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Students at the College of William & Mary who received hoverboards for Christmas will have to keep them at home — for now.
The hoverboards, also known as self-balancing scooters and hands-free segways, were one of the hottest-selling gifts over the holidays, but have been banned from William & Mary-owned buildings, parking structures and residence halls because of safety concerns.
In a Friday announcement from William & Mary’s Emergency Management Team, the school declared hoverboards may not be used or stored on campus.
“Due to fire concerns raised by the Consumer Product Safety Commission (CPSC) and the potential impact to the safety of our community, William & Mary has decided to institute a temporary restriction on the use or storage of hoverboards on campus,” the announcement read.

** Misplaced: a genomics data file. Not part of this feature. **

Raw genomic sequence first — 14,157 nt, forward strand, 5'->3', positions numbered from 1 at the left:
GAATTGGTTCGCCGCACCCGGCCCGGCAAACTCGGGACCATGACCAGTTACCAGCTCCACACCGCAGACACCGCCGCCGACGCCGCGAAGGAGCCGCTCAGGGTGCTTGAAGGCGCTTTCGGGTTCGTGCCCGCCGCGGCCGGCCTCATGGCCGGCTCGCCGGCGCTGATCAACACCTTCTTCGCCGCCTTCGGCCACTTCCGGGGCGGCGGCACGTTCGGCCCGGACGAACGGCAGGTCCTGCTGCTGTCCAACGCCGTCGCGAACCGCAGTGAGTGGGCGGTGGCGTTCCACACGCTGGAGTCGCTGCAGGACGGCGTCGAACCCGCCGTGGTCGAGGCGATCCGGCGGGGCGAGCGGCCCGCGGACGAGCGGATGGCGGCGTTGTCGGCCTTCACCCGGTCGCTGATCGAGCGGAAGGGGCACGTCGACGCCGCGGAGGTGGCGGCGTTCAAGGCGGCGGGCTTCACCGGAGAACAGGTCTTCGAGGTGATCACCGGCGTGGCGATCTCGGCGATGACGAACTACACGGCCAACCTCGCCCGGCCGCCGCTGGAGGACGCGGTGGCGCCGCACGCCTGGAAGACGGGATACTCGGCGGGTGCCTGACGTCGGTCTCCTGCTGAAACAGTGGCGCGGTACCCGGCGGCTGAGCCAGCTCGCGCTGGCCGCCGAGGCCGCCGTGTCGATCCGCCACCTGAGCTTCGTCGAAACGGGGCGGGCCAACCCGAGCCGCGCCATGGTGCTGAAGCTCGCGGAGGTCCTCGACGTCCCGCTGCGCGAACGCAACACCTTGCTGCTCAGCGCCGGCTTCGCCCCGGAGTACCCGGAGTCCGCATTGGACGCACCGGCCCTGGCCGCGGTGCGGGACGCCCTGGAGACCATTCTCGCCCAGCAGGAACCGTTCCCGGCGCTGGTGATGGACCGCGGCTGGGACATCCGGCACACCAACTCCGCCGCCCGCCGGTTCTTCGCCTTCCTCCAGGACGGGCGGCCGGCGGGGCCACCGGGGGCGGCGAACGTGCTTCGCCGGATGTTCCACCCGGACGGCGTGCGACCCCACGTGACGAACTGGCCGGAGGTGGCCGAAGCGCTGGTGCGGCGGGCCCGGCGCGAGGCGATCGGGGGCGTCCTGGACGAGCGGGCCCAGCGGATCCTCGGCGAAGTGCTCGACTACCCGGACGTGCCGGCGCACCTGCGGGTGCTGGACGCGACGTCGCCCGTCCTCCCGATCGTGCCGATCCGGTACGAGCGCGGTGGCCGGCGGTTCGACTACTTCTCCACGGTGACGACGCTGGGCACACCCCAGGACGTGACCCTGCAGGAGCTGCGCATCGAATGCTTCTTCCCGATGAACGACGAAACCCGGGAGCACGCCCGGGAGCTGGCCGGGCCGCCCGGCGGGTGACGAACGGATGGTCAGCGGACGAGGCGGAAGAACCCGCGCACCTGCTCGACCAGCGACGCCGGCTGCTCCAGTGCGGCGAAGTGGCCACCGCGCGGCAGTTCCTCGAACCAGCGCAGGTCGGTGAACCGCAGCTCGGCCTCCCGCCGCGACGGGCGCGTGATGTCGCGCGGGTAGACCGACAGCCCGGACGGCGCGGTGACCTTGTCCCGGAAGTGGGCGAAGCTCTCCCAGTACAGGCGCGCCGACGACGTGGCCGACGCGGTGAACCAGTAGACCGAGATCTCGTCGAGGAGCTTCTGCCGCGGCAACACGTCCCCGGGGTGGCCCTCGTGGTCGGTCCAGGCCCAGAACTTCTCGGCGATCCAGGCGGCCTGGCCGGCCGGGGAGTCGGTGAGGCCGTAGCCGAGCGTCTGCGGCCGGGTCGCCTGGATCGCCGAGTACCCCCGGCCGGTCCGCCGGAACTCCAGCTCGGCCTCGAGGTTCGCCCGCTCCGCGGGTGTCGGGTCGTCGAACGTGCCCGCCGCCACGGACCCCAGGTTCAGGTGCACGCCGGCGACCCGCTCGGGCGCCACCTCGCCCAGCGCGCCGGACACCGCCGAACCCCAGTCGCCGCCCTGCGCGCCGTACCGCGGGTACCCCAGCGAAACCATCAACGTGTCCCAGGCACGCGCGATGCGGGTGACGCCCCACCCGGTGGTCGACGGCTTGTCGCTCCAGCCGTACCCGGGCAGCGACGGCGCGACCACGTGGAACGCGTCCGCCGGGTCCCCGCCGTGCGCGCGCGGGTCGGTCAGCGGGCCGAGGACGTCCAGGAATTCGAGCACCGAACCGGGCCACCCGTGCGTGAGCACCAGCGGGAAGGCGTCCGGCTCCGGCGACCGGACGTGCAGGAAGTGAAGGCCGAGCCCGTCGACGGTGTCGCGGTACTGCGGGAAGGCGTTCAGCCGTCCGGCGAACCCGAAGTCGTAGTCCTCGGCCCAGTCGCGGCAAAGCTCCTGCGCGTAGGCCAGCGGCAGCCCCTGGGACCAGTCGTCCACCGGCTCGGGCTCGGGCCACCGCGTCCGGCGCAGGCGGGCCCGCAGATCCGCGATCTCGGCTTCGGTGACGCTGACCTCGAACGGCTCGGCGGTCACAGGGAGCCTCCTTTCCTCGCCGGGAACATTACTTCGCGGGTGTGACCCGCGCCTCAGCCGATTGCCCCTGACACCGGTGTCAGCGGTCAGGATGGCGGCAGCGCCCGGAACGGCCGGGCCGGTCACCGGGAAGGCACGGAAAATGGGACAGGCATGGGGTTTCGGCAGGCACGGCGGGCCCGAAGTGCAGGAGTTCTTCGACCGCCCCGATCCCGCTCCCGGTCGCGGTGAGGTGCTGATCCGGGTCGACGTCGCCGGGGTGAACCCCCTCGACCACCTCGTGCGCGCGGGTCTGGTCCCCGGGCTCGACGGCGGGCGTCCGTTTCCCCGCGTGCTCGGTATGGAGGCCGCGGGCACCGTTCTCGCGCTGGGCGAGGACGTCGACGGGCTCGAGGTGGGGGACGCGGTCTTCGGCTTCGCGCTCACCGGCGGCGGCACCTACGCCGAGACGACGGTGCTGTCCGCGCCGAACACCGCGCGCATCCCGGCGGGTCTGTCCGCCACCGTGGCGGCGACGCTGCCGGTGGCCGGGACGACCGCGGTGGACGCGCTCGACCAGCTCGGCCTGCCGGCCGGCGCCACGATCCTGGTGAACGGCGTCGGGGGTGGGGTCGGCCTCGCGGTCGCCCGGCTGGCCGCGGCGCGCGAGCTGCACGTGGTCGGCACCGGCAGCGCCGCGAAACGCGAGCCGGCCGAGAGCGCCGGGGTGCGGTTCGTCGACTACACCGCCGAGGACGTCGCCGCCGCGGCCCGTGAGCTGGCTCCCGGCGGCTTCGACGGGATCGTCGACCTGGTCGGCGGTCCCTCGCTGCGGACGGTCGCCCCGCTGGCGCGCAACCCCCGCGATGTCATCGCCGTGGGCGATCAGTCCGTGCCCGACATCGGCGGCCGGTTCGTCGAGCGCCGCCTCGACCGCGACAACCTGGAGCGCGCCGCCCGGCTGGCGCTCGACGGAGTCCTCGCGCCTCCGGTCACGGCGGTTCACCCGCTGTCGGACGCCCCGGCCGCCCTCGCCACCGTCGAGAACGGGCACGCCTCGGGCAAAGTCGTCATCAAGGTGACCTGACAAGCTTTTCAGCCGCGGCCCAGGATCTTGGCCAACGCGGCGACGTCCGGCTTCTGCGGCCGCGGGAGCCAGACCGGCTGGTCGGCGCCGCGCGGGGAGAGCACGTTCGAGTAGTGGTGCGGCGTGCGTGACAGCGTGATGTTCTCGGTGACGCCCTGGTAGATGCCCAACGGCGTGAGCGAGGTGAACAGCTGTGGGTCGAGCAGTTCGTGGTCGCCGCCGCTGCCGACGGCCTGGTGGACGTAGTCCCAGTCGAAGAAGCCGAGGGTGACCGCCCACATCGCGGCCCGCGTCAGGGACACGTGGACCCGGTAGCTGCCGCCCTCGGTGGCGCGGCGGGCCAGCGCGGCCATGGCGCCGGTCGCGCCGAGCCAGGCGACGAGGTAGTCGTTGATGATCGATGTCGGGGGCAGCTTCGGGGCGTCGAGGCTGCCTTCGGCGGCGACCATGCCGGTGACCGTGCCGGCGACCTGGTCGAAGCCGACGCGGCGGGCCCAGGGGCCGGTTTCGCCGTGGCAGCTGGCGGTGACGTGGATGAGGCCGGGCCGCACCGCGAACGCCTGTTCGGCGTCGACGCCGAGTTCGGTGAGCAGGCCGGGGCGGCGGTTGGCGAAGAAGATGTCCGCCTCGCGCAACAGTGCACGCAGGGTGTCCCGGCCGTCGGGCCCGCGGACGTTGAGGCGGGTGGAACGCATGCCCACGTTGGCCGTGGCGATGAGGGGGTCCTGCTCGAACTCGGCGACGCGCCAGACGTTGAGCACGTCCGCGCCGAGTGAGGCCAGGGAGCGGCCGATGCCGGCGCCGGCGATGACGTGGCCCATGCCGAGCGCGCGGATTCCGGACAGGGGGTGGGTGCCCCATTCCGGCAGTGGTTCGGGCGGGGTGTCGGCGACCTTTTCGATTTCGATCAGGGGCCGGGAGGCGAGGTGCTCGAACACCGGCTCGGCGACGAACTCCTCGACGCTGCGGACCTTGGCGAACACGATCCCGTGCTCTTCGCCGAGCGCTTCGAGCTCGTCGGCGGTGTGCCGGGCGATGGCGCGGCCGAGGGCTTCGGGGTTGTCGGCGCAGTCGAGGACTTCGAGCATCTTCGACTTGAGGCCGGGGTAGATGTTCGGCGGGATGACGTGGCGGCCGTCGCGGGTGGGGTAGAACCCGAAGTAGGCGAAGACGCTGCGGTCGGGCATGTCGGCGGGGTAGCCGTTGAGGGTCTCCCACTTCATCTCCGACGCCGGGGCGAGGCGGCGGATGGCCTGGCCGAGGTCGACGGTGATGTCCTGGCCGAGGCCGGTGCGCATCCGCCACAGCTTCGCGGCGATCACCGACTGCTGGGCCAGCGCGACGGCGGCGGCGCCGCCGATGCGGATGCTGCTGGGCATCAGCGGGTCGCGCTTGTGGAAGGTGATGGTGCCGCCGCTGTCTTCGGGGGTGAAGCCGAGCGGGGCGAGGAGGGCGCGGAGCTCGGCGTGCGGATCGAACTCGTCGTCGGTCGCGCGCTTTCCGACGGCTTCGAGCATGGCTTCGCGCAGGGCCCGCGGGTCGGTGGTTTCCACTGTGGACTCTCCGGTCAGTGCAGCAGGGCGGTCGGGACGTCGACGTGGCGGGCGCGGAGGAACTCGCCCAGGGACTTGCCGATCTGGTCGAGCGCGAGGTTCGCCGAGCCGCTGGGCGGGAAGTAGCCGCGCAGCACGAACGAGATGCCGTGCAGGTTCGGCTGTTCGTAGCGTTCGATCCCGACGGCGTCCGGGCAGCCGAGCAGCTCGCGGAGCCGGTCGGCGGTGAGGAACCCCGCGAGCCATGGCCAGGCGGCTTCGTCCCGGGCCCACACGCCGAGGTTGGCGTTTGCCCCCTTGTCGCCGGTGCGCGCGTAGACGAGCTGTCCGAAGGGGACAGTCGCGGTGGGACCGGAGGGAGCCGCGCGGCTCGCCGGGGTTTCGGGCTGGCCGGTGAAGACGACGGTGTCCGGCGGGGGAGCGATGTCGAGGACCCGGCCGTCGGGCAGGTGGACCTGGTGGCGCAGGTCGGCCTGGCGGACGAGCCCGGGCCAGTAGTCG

William & Mary joins dozens of other universities around the nation, which have also placed temporary campus-wide bans on the devices. Also, more than 60 airlines now prohibit bringing hoverboards on their flights.
Hoverboards have made headlines nationally for spontaneously catching on fire and causing injuries to riders from falls.
To date, the CPSC has investigated 28 hoverboard-related fires in 19 states and continues to extensively investigate the fires and injuries related to the charging and operation of the devices.
The announcement went on to say the university will revisit the status of its temporary restriction on hoverboards after the CPSC completes its investigation.